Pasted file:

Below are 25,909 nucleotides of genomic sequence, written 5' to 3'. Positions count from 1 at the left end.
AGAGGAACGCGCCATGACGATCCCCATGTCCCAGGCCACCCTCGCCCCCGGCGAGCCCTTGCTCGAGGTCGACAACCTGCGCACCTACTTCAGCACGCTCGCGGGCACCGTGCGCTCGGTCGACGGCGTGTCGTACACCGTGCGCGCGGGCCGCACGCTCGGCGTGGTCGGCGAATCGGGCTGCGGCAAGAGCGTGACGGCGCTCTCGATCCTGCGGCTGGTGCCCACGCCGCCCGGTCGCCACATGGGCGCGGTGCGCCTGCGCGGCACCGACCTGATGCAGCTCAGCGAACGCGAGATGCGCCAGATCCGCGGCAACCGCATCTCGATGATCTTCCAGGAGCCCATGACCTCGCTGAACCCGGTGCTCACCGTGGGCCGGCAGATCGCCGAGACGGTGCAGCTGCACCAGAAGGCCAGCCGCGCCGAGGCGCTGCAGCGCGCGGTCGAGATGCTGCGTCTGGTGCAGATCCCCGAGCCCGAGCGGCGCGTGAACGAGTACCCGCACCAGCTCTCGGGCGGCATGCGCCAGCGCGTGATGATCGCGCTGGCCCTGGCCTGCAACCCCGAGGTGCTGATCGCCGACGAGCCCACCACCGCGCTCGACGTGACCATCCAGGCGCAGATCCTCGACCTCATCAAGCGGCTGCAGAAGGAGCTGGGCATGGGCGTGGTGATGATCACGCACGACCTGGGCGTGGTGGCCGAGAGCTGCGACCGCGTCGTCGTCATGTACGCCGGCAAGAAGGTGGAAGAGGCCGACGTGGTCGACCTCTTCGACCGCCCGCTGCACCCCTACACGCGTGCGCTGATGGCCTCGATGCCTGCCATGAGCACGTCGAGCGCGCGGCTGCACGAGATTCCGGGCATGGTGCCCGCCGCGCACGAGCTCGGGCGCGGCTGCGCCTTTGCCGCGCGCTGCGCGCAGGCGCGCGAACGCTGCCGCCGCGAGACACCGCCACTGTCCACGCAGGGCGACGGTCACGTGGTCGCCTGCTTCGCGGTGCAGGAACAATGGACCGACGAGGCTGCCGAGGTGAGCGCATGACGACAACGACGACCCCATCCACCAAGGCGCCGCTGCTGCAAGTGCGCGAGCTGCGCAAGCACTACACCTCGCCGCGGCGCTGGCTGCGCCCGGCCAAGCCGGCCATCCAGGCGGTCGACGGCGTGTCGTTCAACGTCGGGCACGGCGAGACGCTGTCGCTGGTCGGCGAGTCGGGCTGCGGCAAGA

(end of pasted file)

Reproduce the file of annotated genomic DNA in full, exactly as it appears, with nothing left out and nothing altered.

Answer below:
Below are 25,909 nucleotides of genomic sequence, written 5' to 3'. Positions count from 1 at the left end.
AGAGGAACGCGCCATGACGATCCCCATGTCCCAGGCCACCCTCGCCCCCGGCGAGCCCTTGCTCGAGGTCGACAACCTGCGCACCTACTTCAGCACGCTCGCGGGCACCGTGCGCTCGGTCGACGGCGTGTCGTACACCGTGCGCGCGGGCCGCACGCTCGGCGTGGTCGGCGAATCGGGCTGCGGCAAGAGCGTGACGGCGCTCTCGATCCTGCGGCTGGTGCCCACGCCGCCCGGTCGCCACATGGGCGCGGTGCGCCTGCGCGGCACCGACCTGATGCAGCTCAGCGAACGCGAGATGCGCCAGATCCGCGGCAACCGCATCTCGATGATCTTCCAGGAGCCCATGACCTCGCTGAACCCGGTGCTCACCGTGGGCCGGCAGATCGCCGAGACGGTGCAGCTGCACCAGAAGGCCAGCCGCGCCGAGGCGCTGCAGCGCGCGGTCGAGATGCTGCGTCTGGTGCAGATCCCCGAGCCCGAGCGGCGCGTGAACGAGTACCCGCACCAGCTCTCGGGCGGCATGCGCCAGCGCGTGATGATCGCGCTGGCCCTGGCCTGCAACCCCGAGGTGCTGATCGCCGACGAGCCCACCACCGCGCTCGACGTGACCATCCAGGCGCAGATCCTCGACCTCATCAAGCGGCTGCAGAAGGAGCTGGGCATGGGCGTGGTGATGATCACGCACGACCTGGGCGTGGTGGCCGAGAGCTGCGACCGCGTCGTCGTCATGTACGCCGGCAAGAAGGTGGAAGAGGCCGACGTGGTCGACCTCTTCGACCGCCCGCTGCACCCCTACACGCGTGCGCTGATGGCCTCGATGCCTGCCATGAGCACGTCGAGCGCGCGGCTGCACGAGATTCCGGGCATGGTGCCCGCCGCGCACGAGCTCGGGCGCGGCTGCGCCTTTGCCGCGCGCTGCGCGCAGGCGCGCGAACGCTGCCGCCGCGAGACACCGCCACTGTCCACGCAGGGCGACGGTCACGTGGTCGCCTGCTTCGCGGTGCAGGAACAATGGACCGACGAGGCTGCCGAGGTGAGCGCATGACGACAACGACGACCCCATCCACCAAGGCGCCGCTGCTGCAAGTGCGCGAGCTGCGCAAGCACTACACCTCGCCGCGGCGCTGGCTGCGCCCGGCCAAGCCGGCCATCCAGGCGGTCGACGGCGTGTCGTTCAACGTCGGGCACGGCGAGACGCTGTCGCTGGTCGGCGAGTCGGGCTGCGGCAAGA